[e-lang] [cap-talk] Regarding AMQP Messaging paradigm and pattern in E

Kevin Reid kpreid at mac.com
Mon Apr 5 16:42:01 PDT 2010

[Please note crosspost by the original author and me; I propose that  
further discussion go to cap-talk unless it is E-specific.]

On Apr 5, 2010, at 17:14, Yuvaraj Athur Raghuvir wrote:

> In Capability based systems (OCAP), the management of capability is  
> through explicit exchange of reference - the Granovetter diagram.  
> This defines a point-to-point interaction model. In the world of  
> messaging, this point-to-point seems to be one case of the possible  
> many. Further, it is now becoming important that the messages are  
> delivered not on a destination specification but on a pattern based  
> specification of the destination. This allows for time independence  
> of message creation and delivery.
> Since the AMQP decouples the publisher via the exchange and the  
> consumer via the queue, and manages the relation between the  
> exchange and queue via binding, I wonder what would be the  
> corresponding security pattern in E-Language. In particular, how to  
> create a binding between the exchange and queue so that the security  
> paradigm is not violated?

Think about 'being a capability system' as a sort of mathematical  
structure: it has a set of axioms, and given some definitions the  
axioms hold for a given instance (capability system) or not.

Then we can ask, not 'Is this a capability system', but 'What part of  
this is a capability system?'

There are two perspectives one can take on message-passing subsystems  
like AMQP:

1. As component of capability system.

Imagine an AMQP implementation running on top of a capability OS or  
VM; consider the 'exchange' and 'queue' (I have only briefly read  
about AMQP) as objects inside a capability universe. They receive and  
send low-level messages, each having its Granovetter diagram, in order  
to implement the AMQP protocol at a higher level. The AMQP  
implementation then cannot violate the capability universe, as it  
exists within it.

Given this perspective, the question is whether AMQP *is a useful  
abstraction*  to a capability programmer: are the particular  
characteristics it has what you want?

Answering this question tells you whether you can use AMQP as a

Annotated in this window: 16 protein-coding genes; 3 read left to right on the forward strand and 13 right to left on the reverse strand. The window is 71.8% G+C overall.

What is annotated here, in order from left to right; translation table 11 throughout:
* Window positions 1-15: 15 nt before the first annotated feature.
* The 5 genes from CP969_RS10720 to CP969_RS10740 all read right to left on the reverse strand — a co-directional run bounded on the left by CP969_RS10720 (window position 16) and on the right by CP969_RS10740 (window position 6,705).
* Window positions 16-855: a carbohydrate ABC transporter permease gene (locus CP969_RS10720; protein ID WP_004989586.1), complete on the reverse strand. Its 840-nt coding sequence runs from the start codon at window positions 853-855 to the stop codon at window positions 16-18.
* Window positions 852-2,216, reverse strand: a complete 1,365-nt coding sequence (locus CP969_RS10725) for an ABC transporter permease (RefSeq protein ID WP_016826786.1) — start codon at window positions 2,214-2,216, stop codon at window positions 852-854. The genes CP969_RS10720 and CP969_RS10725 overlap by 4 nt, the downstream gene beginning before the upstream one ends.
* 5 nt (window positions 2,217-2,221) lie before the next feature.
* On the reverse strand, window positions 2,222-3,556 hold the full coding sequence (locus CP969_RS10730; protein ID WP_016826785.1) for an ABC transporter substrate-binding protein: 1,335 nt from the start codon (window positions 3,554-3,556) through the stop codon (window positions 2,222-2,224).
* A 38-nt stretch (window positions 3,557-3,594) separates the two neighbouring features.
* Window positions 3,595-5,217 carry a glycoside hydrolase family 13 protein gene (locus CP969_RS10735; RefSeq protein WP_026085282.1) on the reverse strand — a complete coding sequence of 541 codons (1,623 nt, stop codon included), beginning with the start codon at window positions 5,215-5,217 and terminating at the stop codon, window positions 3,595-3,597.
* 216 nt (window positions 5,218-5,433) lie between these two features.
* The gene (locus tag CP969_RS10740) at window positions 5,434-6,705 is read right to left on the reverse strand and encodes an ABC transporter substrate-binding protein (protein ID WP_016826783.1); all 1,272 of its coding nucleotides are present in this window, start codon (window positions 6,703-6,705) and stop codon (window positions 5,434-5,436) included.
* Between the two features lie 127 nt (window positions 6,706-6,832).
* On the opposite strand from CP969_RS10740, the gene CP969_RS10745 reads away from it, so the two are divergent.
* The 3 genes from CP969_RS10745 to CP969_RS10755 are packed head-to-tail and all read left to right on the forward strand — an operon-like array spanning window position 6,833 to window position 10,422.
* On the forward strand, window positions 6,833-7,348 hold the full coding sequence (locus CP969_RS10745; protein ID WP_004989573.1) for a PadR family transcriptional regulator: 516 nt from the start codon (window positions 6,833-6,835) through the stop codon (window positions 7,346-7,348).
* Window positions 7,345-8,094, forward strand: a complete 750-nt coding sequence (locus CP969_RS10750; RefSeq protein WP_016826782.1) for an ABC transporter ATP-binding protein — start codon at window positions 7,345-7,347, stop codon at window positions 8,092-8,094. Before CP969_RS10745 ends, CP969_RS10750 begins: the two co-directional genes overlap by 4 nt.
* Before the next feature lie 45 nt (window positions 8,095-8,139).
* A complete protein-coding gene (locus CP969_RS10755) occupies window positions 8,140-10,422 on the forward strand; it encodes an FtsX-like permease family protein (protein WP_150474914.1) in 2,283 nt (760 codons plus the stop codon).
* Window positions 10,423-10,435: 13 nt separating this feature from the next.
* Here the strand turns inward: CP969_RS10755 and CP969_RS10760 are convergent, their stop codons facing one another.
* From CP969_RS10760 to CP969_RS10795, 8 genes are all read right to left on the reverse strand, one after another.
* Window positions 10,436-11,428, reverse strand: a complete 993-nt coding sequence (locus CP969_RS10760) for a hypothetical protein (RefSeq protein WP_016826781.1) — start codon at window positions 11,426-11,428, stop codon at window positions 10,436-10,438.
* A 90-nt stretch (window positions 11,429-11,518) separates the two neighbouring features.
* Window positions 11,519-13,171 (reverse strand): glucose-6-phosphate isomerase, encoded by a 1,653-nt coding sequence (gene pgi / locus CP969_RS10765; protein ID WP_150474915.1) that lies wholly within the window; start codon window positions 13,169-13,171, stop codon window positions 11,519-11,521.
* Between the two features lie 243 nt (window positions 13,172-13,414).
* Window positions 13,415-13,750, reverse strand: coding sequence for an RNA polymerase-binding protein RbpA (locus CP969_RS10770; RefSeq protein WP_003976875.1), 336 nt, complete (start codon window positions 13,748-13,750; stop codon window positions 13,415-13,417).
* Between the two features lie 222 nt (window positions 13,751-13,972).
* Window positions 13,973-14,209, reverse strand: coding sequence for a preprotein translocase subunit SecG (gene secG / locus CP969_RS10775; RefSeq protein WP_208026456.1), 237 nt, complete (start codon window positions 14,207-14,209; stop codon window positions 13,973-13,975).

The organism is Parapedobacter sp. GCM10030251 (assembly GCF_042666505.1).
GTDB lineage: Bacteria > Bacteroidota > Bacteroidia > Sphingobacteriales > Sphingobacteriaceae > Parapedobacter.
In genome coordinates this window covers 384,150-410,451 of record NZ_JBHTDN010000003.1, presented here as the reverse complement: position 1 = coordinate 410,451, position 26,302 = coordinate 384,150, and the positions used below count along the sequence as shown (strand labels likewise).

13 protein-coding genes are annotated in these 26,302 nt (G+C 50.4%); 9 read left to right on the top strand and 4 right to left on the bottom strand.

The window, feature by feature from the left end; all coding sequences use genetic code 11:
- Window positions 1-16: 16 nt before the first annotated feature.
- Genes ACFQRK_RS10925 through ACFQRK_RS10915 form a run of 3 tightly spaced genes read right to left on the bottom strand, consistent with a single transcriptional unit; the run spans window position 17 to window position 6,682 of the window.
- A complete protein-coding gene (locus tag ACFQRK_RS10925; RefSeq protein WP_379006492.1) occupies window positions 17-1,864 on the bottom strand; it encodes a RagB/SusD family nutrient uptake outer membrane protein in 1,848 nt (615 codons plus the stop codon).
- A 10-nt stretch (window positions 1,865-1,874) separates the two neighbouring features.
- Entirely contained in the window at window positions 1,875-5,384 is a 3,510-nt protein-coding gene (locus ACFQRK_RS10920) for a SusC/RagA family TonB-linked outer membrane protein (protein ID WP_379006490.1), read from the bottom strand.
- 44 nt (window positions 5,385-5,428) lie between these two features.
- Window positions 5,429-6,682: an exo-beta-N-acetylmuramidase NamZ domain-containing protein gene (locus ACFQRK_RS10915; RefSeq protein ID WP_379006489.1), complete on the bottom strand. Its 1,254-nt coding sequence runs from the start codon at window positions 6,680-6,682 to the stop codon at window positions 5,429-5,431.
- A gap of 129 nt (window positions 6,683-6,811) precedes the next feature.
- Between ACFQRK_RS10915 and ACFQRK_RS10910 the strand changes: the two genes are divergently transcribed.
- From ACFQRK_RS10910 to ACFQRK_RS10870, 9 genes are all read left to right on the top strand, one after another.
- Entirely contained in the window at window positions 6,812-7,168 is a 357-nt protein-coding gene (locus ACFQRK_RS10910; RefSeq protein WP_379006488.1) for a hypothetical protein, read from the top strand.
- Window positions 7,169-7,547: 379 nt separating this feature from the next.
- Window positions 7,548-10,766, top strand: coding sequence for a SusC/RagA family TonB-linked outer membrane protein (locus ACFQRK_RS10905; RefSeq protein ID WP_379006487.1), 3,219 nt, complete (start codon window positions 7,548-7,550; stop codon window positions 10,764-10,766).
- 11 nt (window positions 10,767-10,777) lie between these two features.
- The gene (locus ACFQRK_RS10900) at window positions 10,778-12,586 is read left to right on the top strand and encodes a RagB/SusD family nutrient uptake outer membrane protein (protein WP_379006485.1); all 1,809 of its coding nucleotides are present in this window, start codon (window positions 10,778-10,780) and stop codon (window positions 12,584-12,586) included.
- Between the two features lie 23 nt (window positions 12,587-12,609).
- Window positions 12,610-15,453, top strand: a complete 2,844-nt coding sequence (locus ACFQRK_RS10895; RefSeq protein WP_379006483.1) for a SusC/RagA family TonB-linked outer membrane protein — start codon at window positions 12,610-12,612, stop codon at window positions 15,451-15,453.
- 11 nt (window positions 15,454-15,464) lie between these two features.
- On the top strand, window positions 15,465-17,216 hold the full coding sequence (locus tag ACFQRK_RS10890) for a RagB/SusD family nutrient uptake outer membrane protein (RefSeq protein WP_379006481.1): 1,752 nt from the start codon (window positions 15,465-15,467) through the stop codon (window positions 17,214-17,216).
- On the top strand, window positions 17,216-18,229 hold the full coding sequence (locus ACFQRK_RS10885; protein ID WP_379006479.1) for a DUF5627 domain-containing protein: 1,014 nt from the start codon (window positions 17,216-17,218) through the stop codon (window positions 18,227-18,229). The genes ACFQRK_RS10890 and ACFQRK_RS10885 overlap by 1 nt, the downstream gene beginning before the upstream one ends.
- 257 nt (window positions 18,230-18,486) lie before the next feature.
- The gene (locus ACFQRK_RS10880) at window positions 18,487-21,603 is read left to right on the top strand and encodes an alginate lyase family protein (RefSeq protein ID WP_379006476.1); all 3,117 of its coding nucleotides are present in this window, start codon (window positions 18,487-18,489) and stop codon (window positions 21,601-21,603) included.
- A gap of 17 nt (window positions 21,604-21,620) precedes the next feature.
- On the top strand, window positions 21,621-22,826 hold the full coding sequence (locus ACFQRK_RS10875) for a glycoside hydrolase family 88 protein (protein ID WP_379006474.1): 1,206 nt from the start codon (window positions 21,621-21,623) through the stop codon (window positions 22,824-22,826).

component of a capability-structured application.

2. As substrate of capability system.

This is attempting to write capability-structured applications on top  
of AMQP. The question here is: does AMQP have the capability  
properties? For example, does it deliver messages only to recipients  
which were either designated by the sender or previously exercised  
permission to listen to some queue/hub/buffer/whateveryoucallit? Does  
it permit any participant to delegate authority to any other (that it  
has been introduced to)? (This can be worked around by forwarding  
proxies, but is undesirable for performance and robustness.)

Given this perspective, the question is whether AMQP can be viewed as  
a capability system - is doing so a *completely non-leaky*  
abstraction? Perhaps only some subset can be so viewed -- if so, does  
use of the excluded portion potentially violate the capability  
programmer's invariants?

Answering this question tells you whether you can write capability- 
structured applications using AMQP as a general message-passing layer  
for the entire application.


Using a message-passing system in *either* of the roles above has some  
general requirements: the most significant one I can think of is that  
all *identifiers* of objects which may carry authority must be:

  1. unforgeable - they are either opaque object references or they  
sre cryptographically strong (having enough random bits).

  2. undiscoverable - third parties should not be able to get a list  
of all the identifiers in the system.


I hope this helps. Please note that I know no more than two minutes'  
research on AMQP, and that I am not an expert in capability systems or  
their taxonomy and terminology in general.

Kevin Reid                                  <http://switchb.org/kpreid/>

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